Of the 397 families that took part at Time 2, 336 were observed in sibling interaction. We compared families that completed all observational tasks with those who did not on family income and assets. Families that did not complete all tasks compared to those who did, had fewer assets (including fewer rooms) (F (1, 395) = 7.4, p < .007, M = -.28 versus .05 and lower income (F (1, 395) = 7.3, p < .007, M = 11.7 versus 12.9. Not all sibling pairs were observed for the full 10 minutes as children wandered away from the camera and could not be coaxed back. A total of 244 children (73%) were observed for at least 25 of the 30 possible 20-second segments, with only seven (2%) observed over fewer than 10 segments. All 336 children contribute information to the estimation of the GMM under a ‘missing at random’ (MAR) assumption [54]. Thus the probability of dropout at time t may depend on time and children’s observed (pre-dropout) behavior, but not on behavior after dropout. The maximum likelihood method used to fit the GMM is an efficient way to use all the available data and is an alternative to multiple imputation which also assumes MAR [55]. In the analysis of the predictors of class membership, there is missing covariate information for 18% of families. Again, all information is incorporated under MAR using the maximum likelihood approach implemented in Mplus.


Sibling interaction was largely positive with children exhibiting only positive behaviors in 66% of the segments in which they were observed. Children exhibited negative behaviors in 22% of segments. They did not engage with their sibling in 12% of segments. Maternal sensitivity and maternal reflective capacity were significantly correlated with one another (r = 0.30, p<.05) and to SES (r = 0.37, p<.05 and r = 0.30, p<.05 respectively), but none of these were associated with maternal positivity. Gender composition did not predict group membership in older or younger siblings and was dropped from subsequent models.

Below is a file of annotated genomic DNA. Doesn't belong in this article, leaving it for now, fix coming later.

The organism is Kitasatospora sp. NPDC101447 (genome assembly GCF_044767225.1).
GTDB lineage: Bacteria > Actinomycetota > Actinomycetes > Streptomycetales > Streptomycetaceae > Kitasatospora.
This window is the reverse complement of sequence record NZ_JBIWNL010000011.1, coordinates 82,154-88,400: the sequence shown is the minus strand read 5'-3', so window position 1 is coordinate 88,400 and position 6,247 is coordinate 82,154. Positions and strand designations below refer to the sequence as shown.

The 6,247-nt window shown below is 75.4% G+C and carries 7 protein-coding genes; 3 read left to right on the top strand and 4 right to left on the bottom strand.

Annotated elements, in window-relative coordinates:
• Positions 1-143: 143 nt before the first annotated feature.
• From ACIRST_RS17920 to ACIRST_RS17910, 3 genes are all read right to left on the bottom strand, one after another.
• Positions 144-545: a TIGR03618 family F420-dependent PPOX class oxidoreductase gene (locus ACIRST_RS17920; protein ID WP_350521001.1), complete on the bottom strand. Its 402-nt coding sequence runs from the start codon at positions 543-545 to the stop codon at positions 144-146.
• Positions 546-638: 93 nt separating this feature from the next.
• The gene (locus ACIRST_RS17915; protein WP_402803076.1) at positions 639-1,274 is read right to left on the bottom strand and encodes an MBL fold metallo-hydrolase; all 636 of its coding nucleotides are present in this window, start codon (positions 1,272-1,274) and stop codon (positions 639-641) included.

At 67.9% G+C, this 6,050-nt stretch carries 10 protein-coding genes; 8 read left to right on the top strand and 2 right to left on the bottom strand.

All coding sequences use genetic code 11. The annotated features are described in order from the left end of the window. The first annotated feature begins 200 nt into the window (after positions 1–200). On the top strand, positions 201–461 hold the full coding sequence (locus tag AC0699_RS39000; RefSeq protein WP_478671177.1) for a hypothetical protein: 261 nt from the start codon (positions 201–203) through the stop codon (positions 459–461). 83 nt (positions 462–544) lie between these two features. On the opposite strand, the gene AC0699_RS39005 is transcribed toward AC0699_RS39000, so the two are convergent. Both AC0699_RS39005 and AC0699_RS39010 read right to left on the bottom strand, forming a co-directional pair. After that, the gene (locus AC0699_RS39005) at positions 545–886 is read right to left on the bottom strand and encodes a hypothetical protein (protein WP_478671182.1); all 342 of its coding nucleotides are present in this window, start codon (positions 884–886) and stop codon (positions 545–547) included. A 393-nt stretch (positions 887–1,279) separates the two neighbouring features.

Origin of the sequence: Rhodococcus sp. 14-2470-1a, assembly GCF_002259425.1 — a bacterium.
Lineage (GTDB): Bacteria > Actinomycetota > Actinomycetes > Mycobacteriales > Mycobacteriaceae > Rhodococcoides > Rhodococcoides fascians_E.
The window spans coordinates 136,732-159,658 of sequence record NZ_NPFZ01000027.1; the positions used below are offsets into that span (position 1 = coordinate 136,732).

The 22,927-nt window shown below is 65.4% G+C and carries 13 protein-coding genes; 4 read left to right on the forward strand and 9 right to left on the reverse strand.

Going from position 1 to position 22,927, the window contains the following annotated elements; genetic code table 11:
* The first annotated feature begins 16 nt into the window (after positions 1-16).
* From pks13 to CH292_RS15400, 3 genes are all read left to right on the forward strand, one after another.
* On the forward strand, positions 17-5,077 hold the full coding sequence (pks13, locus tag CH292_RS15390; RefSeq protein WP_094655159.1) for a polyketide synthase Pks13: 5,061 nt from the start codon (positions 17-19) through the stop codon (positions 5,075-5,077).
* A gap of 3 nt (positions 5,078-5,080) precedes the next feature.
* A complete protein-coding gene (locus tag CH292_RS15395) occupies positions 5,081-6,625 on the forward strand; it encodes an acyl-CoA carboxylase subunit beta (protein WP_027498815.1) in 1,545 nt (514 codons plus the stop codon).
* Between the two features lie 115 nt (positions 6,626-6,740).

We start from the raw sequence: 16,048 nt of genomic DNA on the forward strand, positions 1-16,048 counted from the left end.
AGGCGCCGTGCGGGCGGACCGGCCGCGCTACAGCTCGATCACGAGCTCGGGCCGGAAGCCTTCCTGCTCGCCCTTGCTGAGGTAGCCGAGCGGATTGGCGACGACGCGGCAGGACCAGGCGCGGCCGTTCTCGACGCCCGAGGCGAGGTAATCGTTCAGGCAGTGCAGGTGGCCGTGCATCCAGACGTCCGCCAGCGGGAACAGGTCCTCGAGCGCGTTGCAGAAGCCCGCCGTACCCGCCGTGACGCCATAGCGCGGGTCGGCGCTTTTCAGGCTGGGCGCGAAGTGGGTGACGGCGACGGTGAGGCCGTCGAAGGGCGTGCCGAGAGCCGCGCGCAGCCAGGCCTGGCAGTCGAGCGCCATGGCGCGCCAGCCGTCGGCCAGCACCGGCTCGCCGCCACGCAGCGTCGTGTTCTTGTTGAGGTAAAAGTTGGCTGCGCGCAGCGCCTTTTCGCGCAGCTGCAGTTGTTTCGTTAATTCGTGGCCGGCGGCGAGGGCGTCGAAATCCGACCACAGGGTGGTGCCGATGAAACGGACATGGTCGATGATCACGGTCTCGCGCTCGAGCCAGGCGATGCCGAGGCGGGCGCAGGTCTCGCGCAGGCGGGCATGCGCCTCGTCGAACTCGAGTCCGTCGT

Younger siblings

Number and description of classes.

Table 1 shows the model fit statistics, for younger siblings for 1, 2 and 3 class models. Most fit statistics point to a 2-class model. Although the sample size adjusted BIC is lowest for the 3-class model, the BIC is lowest for a 2-class model. Furthermore, the LMR test suggests that we should reject the one-class model in favour of the 2-class model (p = 0.037), but that the 3-class model is not a significant improvement over the 2-class model (p = 0.174).

Table 1. Fit Indices for Younger and Older Siblings for 1–4 Class Models.

Readers not familiar with the statistical techniques may find it most helpful to refer to the plots given in Fig 1A and 1B. These show the typologies of temporal behavioral sequences that were identified, separately for the younger and older children. Time is on the x-axis. The lines can be understood as depictions of the likelihood of children showing positivity, negativity or disengagement within the 20-second snapshot. We named these typologies based on the pattern seen for positivity, negativity and disengagement. The temporal behavioral sequences plots for the 2-class model for younger siblings (Fig 1A) show that children in class 1 (53% of children) have a high probability of positivity and low probabilities of negativity and disengagement with little change over time. (See Table A1 in S1 File for the estimated coefficients of the quadratic functions that generated these plots). We call this class the harmonious group. Children in class 2 (47%) have a slightly lower but still stable probability of positivity. However, as interaction proceeds for children in class 2, the probability of negativity declines while the probability of disengagement increases substantially. We refer to this expected class as the casual group.

Fig 1. Average predicted probability of temporal behavioral sequences from the accepted 2-class model (A) and the third class from the rejected 3-class model (B) for younger children.